of shareholders) and day-to-day managers (independent specialists in planning and control) gradually became more common.

[edit] Early writing


While management has been present for millennia, several writers
have created a background of works that assisted in modern management
theories.[4]

[edit] Sun Tzu's The Art of War


Written by Chinese general Sun Tzu in the 6th century BC, The Art of War
is a military strategy book that, for managerial purposes, recommends
being aware of and acting on strengths and weaknesses of both a
manager's organization and a foe's.[4]

[edit] Niccolò Machiavelli's The Prince


Believing that people were motivated by self-interest, Niccolò Machiavelli wrote The Prince in 1513 as advice for the leadership of Florence, Italy.[5] Machiavelli recommended that leaders use fear—but not hatred—to maintain control.

[edit] Adam Smith's The Wealth of Nations


Written in 1776 by Adam Smith, a Scottish moral philosopher, The Wealth of Nations aims for efficient organization of work through Specialization of labor.[5] Smith described how changes in processes could boost productivity in the manufacture of pins.
While individuals could produce 200 pins per day, Smith analyzed the
steps involved in manufacture and, with 10 specialists, enabled
production of 48,000 pins per day.[5]

[edit] 19th century


Classical economists such as Adam Smith (1723 - 1790) and John Stuart Mill (1806 - 1873) provided a theoretical background to resource-allocation, production, and pricing issues. About the same time, innovators like Eli Whitney (1765 - 1825), James Watt (1736 - 1819), and Matthew Boulton (1728 - 1809) developed elements of technical production such as standardization, quality-control procedures, cost-accounting, interchangeability of parts, and work-planning. Many of these aspects of management existed in the pre-1861 slave-based sector of the US economy. That environment saw 4 million people, as the contemporary usages had it, "managed" in profitable quasi-mass production.
By the late 19th century, marginal economists Alfred Marshall (1842 - 1924), Léon Walras (1834 - 1910), and others introduced a new layer of complexity to the theoretical underpinnings of management. Joseph Wharton offered the first tertiary-level course in management in 1881.

[edit] 20th century


By about 1900 one finds managers trying to place their theories on what they regarded as a thoroughly scientific basis (see scientism for perceived limitations of this belief). Examples include Henry R. Towne's Science of management in the 1890s, Frederick Winslow Taylor's The Principles of Scientific Management (1911), Frank and Lillian Gilbreth's Applied motion study (1917), and Henry L. Gantt's charts (1910s). J. Duncan wrote the first college management textbook in 1911. In 1912 Yoichi Ueno introduced Taylorism to Japan and became first management consultant of the "Japanese-management style". His son Ichiro Ueno pioneered Japanese quality-assurance.
The first comprehensive theories of management appeared around 1920. The Harvard Business School invented the Master of Business Administration degree (MBA) in 1921. People like Henri Fayol (1841 - 1925) and Alexander Church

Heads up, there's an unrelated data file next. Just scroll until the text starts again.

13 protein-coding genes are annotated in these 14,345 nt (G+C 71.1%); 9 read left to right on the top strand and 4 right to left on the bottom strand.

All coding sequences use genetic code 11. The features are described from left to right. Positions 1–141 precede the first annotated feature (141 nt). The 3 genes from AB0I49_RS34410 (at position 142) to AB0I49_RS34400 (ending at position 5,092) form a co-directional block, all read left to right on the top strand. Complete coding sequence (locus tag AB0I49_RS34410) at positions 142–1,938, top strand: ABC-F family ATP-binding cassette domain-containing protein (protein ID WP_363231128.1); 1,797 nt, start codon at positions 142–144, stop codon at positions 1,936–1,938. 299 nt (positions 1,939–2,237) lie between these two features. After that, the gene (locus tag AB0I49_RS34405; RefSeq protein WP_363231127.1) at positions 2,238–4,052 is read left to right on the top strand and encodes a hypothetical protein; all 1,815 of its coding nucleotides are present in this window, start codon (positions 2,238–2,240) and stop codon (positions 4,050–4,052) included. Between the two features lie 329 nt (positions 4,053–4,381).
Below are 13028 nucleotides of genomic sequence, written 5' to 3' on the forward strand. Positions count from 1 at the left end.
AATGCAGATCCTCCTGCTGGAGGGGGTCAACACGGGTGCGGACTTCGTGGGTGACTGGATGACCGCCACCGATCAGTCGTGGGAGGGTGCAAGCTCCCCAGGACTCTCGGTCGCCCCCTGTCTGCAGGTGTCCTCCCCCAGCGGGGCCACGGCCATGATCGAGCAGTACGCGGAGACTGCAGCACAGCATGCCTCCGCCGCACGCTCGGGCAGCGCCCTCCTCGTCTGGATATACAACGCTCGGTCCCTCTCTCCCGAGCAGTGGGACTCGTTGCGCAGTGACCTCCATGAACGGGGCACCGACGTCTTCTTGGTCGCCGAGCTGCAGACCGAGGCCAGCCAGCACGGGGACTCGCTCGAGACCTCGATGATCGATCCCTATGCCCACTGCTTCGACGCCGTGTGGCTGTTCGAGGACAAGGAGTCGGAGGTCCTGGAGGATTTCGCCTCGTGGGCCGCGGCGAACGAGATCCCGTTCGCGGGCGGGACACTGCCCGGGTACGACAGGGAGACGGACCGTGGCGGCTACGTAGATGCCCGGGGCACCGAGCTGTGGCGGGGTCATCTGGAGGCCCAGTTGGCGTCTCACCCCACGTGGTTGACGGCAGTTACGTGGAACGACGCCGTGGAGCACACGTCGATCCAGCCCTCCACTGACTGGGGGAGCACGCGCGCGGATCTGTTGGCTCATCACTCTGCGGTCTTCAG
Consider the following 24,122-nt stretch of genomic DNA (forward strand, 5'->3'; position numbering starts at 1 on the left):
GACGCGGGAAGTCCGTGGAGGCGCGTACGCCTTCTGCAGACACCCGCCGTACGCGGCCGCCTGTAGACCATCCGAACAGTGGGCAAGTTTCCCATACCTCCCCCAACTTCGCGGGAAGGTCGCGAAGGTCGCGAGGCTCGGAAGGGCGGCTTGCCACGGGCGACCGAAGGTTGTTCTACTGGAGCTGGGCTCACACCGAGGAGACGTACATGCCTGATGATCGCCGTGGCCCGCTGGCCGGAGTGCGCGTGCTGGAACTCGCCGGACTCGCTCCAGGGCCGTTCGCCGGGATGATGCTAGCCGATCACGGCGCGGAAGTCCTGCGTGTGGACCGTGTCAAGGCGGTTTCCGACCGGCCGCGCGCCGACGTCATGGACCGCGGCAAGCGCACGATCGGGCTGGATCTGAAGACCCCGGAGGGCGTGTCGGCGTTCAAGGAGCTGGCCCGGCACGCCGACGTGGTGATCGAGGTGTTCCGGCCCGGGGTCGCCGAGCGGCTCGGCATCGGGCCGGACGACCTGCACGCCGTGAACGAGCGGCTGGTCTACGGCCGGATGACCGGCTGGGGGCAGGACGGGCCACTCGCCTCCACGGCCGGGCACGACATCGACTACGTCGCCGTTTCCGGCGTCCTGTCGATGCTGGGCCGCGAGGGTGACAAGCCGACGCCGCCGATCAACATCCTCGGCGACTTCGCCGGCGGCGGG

described the various branches of management and their
inter-relationships. In the early 20th century, people like Ordway Tead
(1891 - 1973), Walter Scott and J. Mooney applied the principles of psychology to management, while other writers, such as Elton Mayo (1880 - 1949), Mary Parker Follett (1868 - 1933), Chester Barnard (1886 - 1961), Max Weber (1864 - 1920), Rensis Likert (1903 - 1981), and Chris Argyris (1923 - ) approached the phenomenon of management from a sociological perspective.
Peter Drucker (1909 – 2005) wrote one of the earliest books on applied management: Concept of the Corporation (published in 1946). It resulted from Alfred Sloan (chairman of General Motors until 1956) commissioning a study of the organisation. Drucker went on to write 39 books, many in the same vein.
H. Dodge, Ronald Fisher (1890 - 1962), and Thornton C. Fry introduced statistical techniques into management-studies. In the 1940s, Patrick Blackett combined these statistical theories with microeconomic theory and gave birth to the science of operations research. Operations research, sometimes known as "management science" (but distinct from Taylor's scientific management), attempts to take a scientific approach to solving management problems, particularly in the areas of logistics and operations.
Some of the more recent[update] developments include the Theory of Constraints, management by objectives, reengineering, Six Sigma and various information-technology-driven theories such as agile software development, as well as group management theories such as Cog's Ladder.
As the general recognition of managers as a class solidified during
the 20th century and gave perceived practitioners of the art/science of
management a certain amount of prestige, so the way opened for popularised systems of management ideas to peddle their wares. In this context many management fads may have had more to do with pop psychology than with scientific theories of management.
Towards the end of the 20th century, business management came to consist of six separate branches, namely:

  • Human resource management
  • Operations management or production management
  • Strategic management
  • Marketing management
  • Financial management
  • Information technology management responsible for management information systems


[edit] 21st century